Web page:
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Author Topic: Deflation and Bitcoin, the last word on this forum  (Read 128422 times)
MoonShadow
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September 12, 2012, 08:11:46 AM
 #521

@Adrian-x

A deflating bitcoin will not solve any of the problems You are talking about. An inflating bitcoin can solve my problem of providing liquidity for start-up companies.

The reason why now You need 2 incomes to support a US family is lack of inflation ... decades of relative overvaluation of $ compared to other currencies and now You have competition from low-cost-labor countries that purposely kept the value of their currency low. Such a competition can eliminate the value collected in BTC very fast.

Wow, I'm continually amazed at the economic ignorance of some forum members.  While it's a bit of a distortion to blame all of the economic woes of our modern world on inflationary monetary policies, inflation in general solves only one problem.  That one problem is the access to liquidity of those who have the the legal authority to create new funds and the people and industries that are most closely connected to that entity.  In the modern case of the US; those entities include the Federal Reserve & member banks, the federal government, & any major corporation or lobbying group with close ties to said government.  That does not, ever, include middle class American households. 

And any economic advantage that inflation may hold for a particular nation's trade policy is 1) always a temporary effect that lasts only as long as it takes for the international community to adjust to the changes in relative value and 2) only applies if no one else is also debasing their currency at the same time, which is clearly not the case in our modern world.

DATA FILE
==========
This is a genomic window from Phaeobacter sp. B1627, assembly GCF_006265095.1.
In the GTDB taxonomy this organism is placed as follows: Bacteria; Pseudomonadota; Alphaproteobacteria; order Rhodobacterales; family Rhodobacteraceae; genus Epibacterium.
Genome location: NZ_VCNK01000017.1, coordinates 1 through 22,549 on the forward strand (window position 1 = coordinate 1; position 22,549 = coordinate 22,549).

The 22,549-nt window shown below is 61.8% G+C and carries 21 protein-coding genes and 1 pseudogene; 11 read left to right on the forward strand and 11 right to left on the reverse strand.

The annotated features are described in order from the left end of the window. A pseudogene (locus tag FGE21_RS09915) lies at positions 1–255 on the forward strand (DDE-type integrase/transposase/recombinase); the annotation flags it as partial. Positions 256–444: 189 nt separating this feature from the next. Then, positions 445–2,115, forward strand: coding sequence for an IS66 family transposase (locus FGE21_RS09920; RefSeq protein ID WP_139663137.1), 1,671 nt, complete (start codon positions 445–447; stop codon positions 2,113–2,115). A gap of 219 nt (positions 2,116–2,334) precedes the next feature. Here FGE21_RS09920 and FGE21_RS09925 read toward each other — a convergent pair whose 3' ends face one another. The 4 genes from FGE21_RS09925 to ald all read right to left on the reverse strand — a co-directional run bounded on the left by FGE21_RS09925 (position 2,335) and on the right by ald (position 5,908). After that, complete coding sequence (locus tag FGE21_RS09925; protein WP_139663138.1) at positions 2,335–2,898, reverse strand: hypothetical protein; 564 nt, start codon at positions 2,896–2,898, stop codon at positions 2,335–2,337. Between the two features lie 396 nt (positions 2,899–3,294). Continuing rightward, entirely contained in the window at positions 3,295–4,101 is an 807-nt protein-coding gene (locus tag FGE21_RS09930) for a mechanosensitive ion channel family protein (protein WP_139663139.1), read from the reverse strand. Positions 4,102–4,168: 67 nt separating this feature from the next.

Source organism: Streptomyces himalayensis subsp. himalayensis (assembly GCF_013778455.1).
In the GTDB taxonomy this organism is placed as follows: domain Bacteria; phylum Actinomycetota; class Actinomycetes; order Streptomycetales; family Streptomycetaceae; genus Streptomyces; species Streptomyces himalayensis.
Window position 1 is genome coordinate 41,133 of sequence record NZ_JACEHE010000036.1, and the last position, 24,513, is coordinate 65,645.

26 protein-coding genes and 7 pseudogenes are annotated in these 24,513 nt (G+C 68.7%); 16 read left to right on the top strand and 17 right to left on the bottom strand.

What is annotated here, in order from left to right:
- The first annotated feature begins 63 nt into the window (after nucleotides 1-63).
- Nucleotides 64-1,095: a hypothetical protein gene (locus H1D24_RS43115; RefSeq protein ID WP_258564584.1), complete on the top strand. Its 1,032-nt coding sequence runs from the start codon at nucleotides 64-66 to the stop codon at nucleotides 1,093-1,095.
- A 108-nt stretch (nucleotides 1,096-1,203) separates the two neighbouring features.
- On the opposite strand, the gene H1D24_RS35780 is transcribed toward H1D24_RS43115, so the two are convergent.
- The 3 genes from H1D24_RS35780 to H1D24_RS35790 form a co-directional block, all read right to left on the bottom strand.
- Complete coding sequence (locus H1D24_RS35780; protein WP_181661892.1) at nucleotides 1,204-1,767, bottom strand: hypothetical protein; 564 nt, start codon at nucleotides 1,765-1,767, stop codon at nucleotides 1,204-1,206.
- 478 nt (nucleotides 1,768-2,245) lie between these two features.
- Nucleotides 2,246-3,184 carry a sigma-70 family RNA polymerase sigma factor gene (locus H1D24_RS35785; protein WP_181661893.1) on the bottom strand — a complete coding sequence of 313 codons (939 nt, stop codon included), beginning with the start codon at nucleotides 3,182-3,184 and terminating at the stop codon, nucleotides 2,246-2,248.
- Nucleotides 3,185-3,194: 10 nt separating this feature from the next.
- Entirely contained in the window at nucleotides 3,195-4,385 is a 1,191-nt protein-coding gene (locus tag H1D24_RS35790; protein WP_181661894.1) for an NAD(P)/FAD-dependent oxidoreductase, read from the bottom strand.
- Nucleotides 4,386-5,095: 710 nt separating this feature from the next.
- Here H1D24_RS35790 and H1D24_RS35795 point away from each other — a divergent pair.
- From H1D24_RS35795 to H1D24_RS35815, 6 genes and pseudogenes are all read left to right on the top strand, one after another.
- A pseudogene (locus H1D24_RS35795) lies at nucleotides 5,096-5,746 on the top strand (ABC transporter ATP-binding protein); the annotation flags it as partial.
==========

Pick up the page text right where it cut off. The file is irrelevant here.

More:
Also, bear in mind that nations don't actually trade, people do.  So any advantage in trade imbalances due to one-sided inflationary policies benefit a corporation on one side of that international trade, not even a government and never a population.

"The powers of financial capitalism had another far-reaching aim, nothing less than to create a world system of financial control in private hands able to dominate the political system of each country and the economy of the world as a whole. This system was to be controlled in a feudalist fashion by the central banks of the world acting in concert, by secret agreements arrived at in frequent meetings and conferences. The apex of the systems was to be the Bank for International Settlements in Basel, Switzerland, a private bank owned and controlled by the world's central banks which were themselves private corporations. Each central bank...sought to dominate its government by its ability to control Treasury loans, to manipulate foreign exchanges, to influence the level of economic activity in the country, and to influence cooperative politicians by subsequent economic rewards in the business world."

- Carroll Quigley, CFR member, mentor to Bill Clinton, from 'Tragedy And Hope'